in-browser video splicing

This is a short post about one of the coolest technologies in Strobee – in-browser video splicing & editing. Editing and streaming video requires a lot of processing power, and introduces lots of latency, but here at Strobee we’re able to build custom video streams quickly and cheaply – inside every user’s browser. The secret is to do this in Javascript without the user even knowing that their web-browser is doing the video splicing (editing short clips together).In the old days, video editing happened entirely offline in a desktop app. I originally learnt to edit using Media100, but today most people use Adobe Premier, Apple iMovie, Microsoft Movie Maker or Sony Vegas. This is how people who need total control create video – people who want to fill the screen with thousands of options.

But these apps take a lot of time to learn, and most people don’t have time to do that just to make a holiday video – my Gran is never going to be able to use Movie Maker, however motivated she is. So we needed simpler video editing.

In answer to this, video editing platforms have become automated, and massively simplified, such as Magisto or WeVideo. These are online applications that enable easy video upload, and sharing from your phone, tablet or desktop.

The problem with these online video editors is that they aren’t as interactive as the old desktop apps –  you upload your footage to your provider in the cloud, and then wait to preview every action that you see. The waiting is caused by the expensive video splicing happening in the cloud, and causes a really ragged user experience – not what we want for Strobee at all:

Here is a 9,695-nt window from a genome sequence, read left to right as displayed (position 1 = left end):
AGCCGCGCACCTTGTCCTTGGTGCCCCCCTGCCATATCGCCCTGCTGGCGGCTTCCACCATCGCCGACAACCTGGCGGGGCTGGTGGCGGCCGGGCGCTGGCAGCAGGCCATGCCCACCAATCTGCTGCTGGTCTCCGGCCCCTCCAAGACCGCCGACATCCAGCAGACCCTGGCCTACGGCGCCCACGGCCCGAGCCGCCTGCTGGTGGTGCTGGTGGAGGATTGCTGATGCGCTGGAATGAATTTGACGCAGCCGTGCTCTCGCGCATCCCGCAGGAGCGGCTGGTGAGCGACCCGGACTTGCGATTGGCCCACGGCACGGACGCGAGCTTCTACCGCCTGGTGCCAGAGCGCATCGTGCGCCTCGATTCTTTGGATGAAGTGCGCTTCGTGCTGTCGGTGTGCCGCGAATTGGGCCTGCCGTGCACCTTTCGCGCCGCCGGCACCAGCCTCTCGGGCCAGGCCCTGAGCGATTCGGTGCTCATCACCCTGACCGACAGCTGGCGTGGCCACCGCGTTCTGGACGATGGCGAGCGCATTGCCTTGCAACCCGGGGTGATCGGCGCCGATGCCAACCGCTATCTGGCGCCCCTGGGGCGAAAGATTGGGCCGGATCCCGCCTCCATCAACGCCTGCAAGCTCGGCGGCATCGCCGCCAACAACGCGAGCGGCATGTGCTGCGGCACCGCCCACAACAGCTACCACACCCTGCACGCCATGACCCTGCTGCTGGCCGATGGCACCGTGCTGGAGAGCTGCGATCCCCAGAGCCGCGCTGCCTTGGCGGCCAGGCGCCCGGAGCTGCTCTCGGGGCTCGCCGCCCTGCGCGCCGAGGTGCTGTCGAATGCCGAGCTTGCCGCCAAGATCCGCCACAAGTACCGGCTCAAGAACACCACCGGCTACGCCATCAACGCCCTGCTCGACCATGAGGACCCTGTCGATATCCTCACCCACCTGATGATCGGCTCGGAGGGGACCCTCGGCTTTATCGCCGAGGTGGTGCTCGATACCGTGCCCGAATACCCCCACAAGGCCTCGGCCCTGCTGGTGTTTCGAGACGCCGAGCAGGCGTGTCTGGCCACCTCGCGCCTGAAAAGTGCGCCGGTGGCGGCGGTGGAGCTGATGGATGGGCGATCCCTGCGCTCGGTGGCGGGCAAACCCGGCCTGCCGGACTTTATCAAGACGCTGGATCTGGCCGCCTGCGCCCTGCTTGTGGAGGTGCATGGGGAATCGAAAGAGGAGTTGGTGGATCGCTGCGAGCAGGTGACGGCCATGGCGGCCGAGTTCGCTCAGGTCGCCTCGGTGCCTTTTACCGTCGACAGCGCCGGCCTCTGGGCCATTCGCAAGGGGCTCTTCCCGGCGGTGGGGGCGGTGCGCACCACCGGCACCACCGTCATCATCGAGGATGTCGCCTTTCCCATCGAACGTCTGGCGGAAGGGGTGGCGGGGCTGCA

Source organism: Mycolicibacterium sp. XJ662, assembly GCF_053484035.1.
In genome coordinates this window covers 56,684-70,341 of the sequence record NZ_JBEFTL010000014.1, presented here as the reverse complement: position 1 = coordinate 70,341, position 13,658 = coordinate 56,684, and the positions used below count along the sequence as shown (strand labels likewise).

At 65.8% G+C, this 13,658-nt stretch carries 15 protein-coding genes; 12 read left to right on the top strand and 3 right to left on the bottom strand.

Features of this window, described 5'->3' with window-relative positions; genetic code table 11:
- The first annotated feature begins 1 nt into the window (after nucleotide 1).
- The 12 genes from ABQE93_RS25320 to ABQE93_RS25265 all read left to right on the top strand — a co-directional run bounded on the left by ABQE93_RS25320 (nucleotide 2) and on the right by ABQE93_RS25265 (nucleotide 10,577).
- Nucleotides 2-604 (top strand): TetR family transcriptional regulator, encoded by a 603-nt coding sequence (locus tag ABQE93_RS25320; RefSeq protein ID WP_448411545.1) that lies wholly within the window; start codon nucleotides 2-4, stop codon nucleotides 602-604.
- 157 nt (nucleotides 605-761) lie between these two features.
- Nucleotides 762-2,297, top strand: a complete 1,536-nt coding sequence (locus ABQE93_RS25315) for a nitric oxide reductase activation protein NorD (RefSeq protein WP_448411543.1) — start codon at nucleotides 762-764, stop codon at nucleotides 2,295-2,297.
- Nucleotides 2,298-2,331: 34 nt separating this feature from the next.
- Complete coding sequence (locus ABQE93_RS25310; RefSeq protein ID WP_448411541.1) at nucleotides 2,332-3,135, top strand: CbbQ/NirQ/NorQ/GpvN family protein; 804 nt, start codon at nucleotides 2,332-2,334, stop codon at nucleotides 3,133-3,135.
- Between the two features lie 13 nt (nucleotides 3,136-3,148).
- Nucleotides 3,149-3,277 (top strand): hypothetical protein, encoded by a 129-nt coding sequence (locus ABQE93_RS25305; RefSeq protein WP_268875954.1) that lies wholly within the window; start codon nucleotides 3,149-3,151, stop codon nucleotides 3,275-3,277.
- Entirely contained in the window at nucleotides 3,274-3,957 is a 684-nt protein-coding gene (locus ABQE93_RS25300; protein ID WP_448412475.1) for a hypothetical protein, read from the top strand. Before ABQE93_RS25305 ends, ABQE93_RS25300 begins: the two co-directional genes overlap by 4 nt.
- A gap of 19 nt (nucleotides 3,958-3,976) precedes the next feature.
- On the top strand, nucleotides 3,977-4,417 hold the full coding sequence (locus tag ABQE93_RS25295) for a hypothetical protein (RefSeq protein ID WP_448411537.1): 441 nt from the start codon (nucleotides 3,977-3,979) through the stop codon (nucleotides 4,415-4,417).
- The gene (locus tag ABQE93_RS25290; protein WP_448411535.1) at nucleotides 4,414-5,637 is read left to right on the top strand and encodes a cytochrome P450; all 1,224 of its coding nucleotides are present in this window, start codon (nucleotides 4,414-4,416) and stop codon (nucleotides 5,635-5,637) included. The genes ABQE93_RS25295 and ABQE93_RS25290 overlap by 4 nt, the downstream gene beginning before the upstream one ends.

Clips being made into a steam in the cloud, before being delivered to your phone

With the advent of HTML 5 video, it’s possible to splice video in the browser. At Strobee we hijacked browser’s tools that were originally designed for variable quality streaming, to instead perform browser-side video splicing.

The way this works is that each bee (our short video clips) is stored as a static file on the server, and is requested by the browser. The browser uses our api to request file-names, based on the users’s preferences. The required static files are then requested from the server, and patches so they can be inserted into the video stream. This means that we can use all the usual static file caching techniques to reduce cost (Memcache, Cloudflare etc…), but give the user custom video streams:

Clips delivered straight to your phone, with much less expensive work done in cloud

It’s these custom streams that allows Strobee to give users a different video every-time they come to the site, even every-time they perform an action (fast-forward, repeat a bee, change the length of a bee, preview a user’s stories). Even better it means that the video never has to end – we can keep adding bees as fast as the user watches them, even recycling already downloaded clips to save bandwidth.

Strangely, the most complicated part has been creating a simple UI that people understand – letting people edit video while they think they are just navigating a friend-list.

One final feature that we’re proud of, is that the user can even download their video. This uses just the same process – the composition happens in the user’s browser, splicing the video in memory. We look forward to finding out how this scales – both on the server side (when a user requests all their bees as a single video file), and client side (when browser tries to build the user’s video in memory).